FORECAST UPDATES: [Weather & Solar Post-processing]

Ensemble scenarios for buildings applications produced using weather forecast data from model integrations 

After being extremely involved in writing different chapters of the book titled “Intelligent design using solar‐climatic vision” in collaboration with TU-Berlin and the Young Cities Research project, I am now in a good mood for programming : )
Many codes have been developed quite recently and are almost ready to be shared here; however, some time is needed first to hopefully have your feedback regarding the book especially if you are an urban planner or someone who studied architecture like me.
If you are an environmental researcher/building engineer/architect/landscape architect/urban designer/administrator/client or even a building & city dweller; and if you have deep environmental concerns and you have not been yet completely satisfied with the manner in which buildings and cities have developed around you, then here is probably be the right place for you.
To improve the quality of our local built up environment and to create/maintain good qualities on a number of scales that were discussed on the SOLARCHVISION home page, you will hopefully appreciate a unique user-friendly platform purposely designed as part of the recently updated SOLARCHVISION-2014.
As is also discussed on this web site’s home page, Typical Meteorological Year (TMY) Climate Files, often used by the building simulation community and which include hourly information for a whole year, are specifically appropriate for General Energy Simulations and have often been widely applied by different and popular Building Simulations Tools for quite a while.
However, the SOLARCHVISION-2014 tool now provides you with an even greater number of processing and post-processing options using larger and more comprehensive datasets. For example, now for a location you can consider 50 years of recorded data. And there’s more! Accessing and applying multi-layers of data is now available and could be used in various decision-making processes that could be appropriated for a variety of purposes. For a good introduction to this concept, you can read “Weather Forecast Data an Important Input into Building Management Systems”, ICEBO-2013 which is available via the following line:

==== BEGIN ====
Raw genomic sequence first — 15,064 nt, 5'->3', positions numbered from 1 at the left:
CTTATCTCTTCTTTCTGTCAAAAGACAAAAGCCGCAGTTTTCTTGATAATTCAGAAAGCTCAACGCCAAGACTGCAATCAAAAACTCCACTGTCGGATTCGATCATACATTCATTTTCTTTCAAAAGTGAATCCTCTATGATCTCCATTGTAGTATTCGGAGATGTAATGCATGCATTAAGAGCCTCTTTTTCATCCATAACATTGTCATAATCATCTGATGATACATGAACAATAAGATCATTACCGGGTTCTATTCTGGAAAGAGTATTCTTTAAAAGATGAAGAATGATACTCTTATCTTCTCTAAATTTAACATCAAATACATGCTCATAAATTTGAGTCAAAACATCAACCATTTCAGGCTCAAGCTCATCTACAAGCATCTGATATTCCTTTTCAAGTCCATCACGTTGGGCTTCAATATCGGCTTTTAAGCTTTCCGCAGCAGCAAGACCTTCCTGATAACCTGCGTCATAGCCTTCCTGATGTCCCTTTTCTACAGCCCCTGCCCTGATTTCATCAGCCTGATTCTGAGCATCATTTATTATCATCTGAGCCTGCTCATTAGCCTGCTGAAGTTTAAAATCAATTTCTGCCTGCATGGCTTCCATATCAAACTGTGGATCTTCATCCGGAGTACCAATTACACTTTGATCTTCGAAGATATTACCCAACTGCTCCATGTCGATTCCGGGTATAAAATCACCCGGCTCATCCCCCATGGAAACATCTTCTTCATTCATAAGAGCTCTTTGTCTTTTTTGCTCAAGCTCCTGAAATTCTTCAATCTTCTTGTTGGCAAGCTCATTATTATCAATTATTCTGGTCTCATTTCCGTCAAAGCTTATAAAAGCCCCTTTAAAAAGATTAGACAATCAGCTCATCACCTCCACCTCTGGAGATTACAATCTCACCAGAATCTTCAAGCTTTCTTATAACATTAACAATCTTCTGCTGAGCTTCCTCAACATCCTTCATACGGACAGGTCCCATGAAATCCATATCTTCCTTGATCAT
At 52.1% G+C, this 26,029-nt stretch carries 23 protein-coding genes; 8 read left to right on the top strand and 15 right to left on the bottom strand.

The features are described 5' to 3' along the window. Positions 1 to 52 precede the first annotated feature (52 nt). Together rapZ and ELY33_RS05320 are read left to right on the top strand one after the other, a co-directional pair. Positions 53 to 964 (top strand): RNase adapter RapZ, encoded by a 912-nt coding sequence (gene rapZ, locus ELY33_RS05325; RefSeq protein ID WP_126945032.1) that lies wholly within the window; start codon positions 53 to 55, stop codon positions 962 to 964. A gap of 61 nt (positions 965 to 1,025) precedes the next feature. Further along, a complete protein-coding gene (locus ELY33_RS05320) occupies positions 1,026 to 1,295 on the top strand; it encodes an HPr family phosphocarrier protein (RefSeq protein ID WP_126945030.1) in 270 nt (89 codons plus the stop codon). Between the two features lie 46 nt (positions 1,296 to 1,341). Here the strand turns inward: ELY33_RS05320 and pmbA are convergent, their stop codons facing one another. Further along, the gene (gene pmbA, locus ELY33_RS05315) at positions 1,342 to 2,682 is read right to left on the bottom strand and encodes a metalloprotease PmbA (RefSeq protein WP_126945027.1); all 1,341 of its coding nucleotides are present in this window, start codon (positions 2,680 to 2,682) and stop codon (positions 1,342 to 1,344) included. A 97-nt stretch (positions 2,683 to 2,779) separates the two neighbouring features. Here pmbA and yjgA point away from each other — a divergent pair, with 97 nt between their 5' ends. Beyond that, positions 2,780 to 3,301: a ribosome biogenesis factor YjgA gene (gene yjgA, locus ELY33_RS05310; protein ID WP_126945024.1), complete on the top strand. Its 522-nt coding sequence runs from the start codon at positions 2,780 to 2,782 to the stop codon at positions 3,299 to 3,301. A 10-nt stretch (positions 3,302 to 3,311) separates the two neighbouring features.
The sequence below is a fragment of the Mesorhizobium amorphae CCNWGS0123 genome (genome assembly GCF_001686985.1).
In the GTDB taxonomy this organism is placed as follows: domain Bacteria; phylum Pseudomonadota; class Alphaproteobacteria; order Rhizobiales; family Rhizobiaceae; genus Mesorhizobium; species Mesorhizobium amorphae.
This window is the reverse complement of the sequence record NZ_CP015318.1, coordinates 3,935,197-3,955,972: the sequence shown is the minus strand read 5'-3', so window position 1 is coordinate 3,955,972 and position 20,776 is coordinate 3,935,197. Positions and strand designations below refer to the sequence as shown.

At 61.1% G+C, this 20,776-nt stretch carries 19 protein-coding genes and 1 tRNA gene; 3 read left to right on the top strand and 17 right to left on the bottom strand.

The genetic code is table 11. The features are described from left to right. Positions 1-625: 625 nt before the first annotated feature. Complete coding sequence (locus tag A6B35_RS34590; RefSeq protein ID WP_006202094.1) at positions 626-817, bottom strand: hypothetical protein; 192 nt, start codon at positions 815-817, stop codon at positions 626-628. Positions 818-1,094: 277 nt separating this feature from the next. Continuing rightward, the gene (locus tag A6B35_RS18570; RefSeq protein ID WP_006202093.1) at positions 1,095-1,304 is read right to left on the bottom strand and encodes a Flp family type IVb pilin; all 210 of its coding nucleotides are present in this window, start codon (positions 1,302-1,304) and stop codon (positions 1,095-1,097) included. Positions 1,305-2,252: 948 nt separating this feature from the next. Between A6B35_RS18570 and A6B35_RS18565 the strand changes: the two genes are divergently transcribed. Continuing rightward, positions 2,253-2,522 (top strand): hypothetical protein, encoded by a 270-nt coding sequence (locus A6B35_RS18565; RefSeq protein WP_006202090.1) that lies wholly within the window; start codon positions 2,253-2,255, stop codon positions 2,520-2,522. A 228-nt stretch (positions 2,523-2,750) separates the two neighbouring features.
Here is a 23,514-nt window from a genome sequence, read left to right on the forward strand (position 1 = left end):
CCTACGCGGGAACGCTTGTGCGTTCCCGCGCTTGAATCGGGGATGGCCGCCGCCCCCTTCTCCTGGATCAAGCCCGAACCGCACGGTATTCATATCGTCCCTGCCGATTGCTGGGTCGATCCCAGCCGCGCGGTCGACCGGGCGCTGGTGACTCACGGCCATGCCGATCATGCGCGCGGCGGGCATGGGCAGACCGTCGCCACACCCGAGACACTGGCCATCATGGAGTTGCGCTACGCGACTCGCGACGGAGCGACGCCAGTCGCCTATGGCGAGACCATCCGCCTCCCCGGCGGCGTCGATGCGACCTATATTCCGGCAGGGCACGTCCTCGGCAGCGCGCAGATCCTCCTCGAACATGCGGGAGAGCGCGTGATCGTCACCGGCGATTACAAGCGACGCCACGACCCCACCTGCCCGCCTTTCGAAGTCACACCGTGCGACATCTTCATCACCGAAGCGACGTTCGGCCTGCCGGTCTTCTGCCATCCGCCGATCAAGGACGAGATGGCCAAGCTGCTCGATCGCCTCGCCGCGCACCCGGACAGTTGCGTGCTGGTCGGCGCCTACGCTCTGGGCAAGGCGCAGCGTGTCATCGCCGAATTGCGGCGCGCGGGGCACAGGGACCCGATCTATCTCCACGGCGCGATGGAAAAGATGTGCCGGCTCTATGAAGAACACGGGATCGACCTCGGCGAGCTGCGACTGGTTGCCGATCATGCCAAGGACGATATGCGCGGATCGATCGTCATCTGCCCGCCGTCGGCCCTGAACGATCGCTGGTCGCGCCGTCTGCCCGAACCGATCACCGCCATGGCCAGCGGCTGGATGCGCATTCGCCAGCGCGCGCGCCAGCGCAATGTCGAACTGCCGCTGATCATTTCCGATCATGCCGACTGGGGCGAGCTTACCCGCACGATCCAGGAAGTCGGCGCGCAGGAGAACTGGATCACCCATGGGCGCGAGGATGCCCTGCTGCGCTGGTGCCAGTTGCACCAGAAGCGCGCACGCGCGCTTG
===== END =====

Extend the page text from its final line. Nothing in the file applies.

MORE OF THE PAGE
Using the updated version of SOLARCHVISION-2014 which will be available soon, you will be able to easily appreciate how to simulate and study the impacts of the long-term hourly historical datasets (e.g. CWEEDS: Canadian Weather Energy and Engineering Datasets). Additionally SOLARCHVISION-2014 can now also generate probabilistic type forecasts from real time ensemble weather forecast data to allow the user to study real time scenarios of interest.
Besides statistical & probabilistic studies on the data in different time periods, SOLARCHVISION-2014 now enables you to study the trends within many different weather parameters, including but not limited to air temperature & pressure, relative humidity, wind speed & direction. Additionally, trends can even be refined further by including the study of trends in certain particular weather conditions for example when the sky is clear, or overcast. The approach used by the SOLARCHVISION algorithms in the study of solar patterns and influences have now been able to be extended to help appreciate and study a variety of solar/environmental impacts.
In addition to all the great benefits the sun can provide when the sun is considered as part of the design optimizations and control/management of solar energy applications and systems i.e. improving comfort, health and safety factors inside and outside buildings, SOLARCHVISION-2014 will hopefully stimulate a wider range of renewable energy considerations along with the ability to target, study, control and manage even more specific impacts of interest to sustainable buildings and cities.
Below are some examples of images produced using SOLARCHVISION-2014. These diagrams were produced using weather forecast data made available by the Canadian Meteorological Center (CMC) for the CYUL weather observation stations located in Dorval, Quebec, on the island of Montreal.
The plots below include 21 members from Environment Canada’s Global Ensemble Prediction System (GEPS) and 1 member from the Environment Canada’s Global Deterministic Prediction System (GDPS member #22). In addition they also contain 21 NCEP members numbered as Members 23-43.
It must be noted here that the xml data files made available by CMC do not presently contain forecast data of solar flux though such forecasts may be made available at a later date. In some diagrams below solar direct and diffuse components were derived using a SOLARCHVISION post-processing algorithm applied to the available data for each of the 43 forecast members. Also note that even though the original CMC GEPS forecast data is made available at 6hour interval, SOLARCHVISION again was able to appropriately interpolate and infer hourly forecasts from this data using a Smooth Selection/Filter Function to find out similar conditions of that date & hour, namely Cloud cover & Air pressure, within the long term hourly climate file in WY2 format (CWEEDS).
The author intends to frequently update the information on this website using the real time weather forecast data that is made available by Environment Canada in order to demonstrate on an ongoing basis some examples of producing a wide range of probabilistic/scenario forecasts.



NAEFS (North American Ensemble Forecast System) locations in Canada

more info about this dataset at Environment Canada’s website:


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